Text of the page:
In federal court yesterday, one of the nation's leading employment agencies won its defamation case against a Baltimore business without really winning much.
A jury ruled that Spherion Corp. was maligned when the Rosen Group, a Baltimore-based publishing and marketing company, criticized the employee placement giant in widely circulated e-mails and a business magazine article.
In 2003, the agency had recommended to the Rosen Group a new employee who turned out to be a convicted thief, a man who would be indicted later on charges of stealing $127,000 from the Rosen Group.
Furious, group President Wendy Rosen gave an interview for a subsequent article about her experience and shot off a series of searing e-mails that requested compensation from Spherion. Eventually, Rosen's increasingly intense and public demands prompted the company to file suit.
But yesterday, the six women and two men on the panel refused to award any damages to either party. They declined to comment on the case after listening to three days of testimony this week.
Spherion's attorney praised the verdict, saying that the lack of a monetary award was beside the point. Spherion, lawyers pointed out again and again during the four-day trial, has $2 billion in annual revenues.
"The jury showed that e-mails were harmful in and of themselves," said lawyer Raymond C. Baldwin.
On a counterclaim filed by Rosen, the jury separately concluded that Spherion had acted negligently when it referred now-indicted Raheim Jackson to the Rosen Group. But the jury again failed to grant any damages because jurors ruled that the Rosen Group was also partly to blame for Jackson's alleged theft, and therefore ineligible for a monetary award.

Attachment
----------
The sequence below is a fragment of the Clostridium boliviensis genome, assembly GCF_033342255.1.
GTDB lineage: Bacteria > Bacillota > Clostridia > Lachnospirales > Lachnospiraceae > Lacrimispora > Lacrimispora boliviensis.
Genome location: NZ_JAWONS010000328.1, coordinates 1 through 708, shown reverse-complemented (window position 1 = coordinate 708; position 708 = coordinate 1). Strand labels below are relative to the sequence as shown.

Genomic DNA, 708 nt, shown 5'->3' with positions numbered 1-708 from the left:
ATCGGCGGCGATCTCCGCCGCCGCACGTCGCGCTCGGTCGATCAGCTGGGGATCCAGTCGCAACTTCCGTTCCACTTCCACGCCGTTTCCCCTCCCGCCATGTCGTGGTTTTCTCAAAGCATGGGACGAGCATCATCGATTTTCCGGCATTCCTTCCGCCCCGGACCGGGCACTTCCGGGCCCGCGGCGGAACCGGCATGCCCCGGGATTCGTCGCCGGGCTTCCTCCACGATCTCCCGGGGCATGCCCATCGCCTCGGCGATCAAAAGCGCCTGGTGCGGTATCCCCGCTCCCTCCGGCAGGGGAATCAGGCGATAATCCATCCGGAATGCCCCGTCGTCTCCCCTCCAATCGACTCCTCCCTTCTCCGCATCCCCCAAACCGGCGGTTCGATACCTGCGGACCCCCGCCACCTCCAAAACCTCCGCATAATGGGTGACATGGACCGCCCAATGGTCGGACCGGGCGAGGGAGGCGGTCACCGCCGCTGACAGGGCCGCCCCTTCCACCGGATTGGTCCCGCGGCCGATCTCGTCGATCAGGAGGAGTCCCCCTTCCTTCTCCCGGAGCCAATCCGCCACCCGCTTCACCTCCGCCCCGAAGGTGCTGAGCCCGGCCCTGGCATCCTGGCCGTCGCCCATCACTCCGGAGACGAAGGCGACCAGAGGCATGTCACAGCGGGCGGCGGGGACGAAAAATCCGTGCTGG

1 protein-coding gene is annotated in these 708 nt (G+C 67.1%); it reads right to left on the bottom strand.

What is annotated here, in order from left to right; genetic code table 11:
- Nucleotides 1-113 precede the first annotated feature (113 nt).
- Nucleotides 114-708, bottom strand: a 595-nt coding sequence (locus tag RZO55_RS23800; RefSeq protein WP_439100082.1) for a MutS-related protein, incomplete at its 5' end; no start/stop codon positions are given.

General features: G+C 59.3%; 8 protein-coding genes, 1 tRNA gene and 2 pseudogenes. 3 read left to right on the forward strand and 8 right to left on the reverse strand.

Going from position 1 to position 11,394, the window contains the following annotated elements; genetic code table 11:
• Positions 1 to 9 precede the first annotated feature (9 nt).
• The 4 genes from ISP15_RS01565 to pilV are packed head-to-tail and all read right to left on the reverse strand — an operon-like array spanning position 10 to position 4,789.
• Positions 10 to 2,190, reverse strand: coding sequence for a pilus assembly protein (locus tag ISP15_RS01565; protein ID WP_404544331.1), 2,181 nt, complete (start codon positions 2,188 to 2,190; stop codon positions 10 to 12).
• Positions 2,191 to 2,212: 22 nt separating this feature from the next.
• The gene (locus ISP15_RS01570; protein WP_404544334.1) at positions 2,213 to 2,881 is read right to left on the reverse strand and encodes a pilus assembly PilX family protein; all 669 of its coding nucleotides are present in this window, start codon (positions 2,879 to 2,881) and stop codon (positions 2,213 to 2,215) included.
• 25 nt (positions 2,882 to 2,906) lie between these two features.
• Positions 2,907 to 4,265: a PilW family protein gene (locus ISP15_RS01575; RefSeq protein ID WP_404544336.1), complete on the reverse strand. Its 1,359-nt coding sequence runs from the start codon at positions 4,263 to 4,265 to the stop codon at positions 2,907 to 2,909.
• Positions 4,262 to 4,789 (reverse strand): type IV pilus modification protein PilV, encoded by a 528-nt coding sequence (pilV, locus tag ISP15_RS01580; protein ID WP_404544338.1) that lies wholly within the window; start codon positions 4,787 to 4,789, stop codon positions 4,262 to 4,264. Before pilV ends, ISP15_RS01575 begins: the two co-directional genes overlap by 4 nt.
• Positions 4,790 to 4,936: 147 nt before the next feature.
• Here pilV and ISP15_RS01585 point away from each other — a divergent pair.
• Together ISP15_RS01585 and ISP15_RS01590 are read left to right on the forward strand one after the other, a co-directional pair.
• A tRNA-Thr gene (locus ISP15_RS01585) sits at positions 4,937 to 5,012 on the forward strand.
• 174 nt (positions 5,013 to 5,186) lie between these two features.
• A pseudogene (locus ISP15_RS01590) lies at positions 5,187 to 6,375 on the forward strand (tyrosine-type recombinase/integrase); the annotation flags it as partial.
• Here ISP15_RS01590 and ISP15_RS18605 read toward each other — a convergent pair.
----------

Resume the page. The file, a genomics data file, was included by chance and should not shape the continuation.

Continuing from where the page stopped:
Spherion lawyers argued that the Rosen Group was partially liable because the checks Jackson is accused of stealing were not kept in a locked box.
"I guess free speech doesn't count for much any more," Rosen said as she walked out of Courtroom 3A yesterday afternoon.
When asked whether the verdict would lead her to change her business methods in the future, she said: "I know I won't use a staffing firm for the rest of my life."
It was the e-mails that served as the center of Spherion's case against the Rosen Group. In one, the headline was "Spherion Placed a Thief in my Business."
Baldwin argued the e-mail's accusation was untrue, that Spherion had no idea that Jackson was a convicted thief. (The company also acknowledged that it violated its own screening policy because it never checked his references, which turned out to be fake).
But Andrew White, one of the Rosen Group's attorneys, said in closing arguments that the e-mail's accusation was true. He added that there were so many red flags in Jackson's application that experienced recruiters at Spherion should have known he was a fraud.
"He didn't fall through the cracks," White said, arguing that the company was motivated by its finder's fee. "They pushed him through."
Jackson faces federal criminal charges in the theft of 27 company checks from the Rosen Group and using them for his own benefit. He was convicted of stealing from a previous job with the Salvation Army.
The bank for the Rosen Group eventually covered its loss, but Rosen could not seem to let Spherion out of her sights.
"Don't you think its time to give me a refund on the fee you charged me for this creep???" Rosen wrote in a July 1, 2004, e-mail threatening to tell colleagues and friends about her predicament.
Eight days later, Spherion issued its answer - with a lawsuit.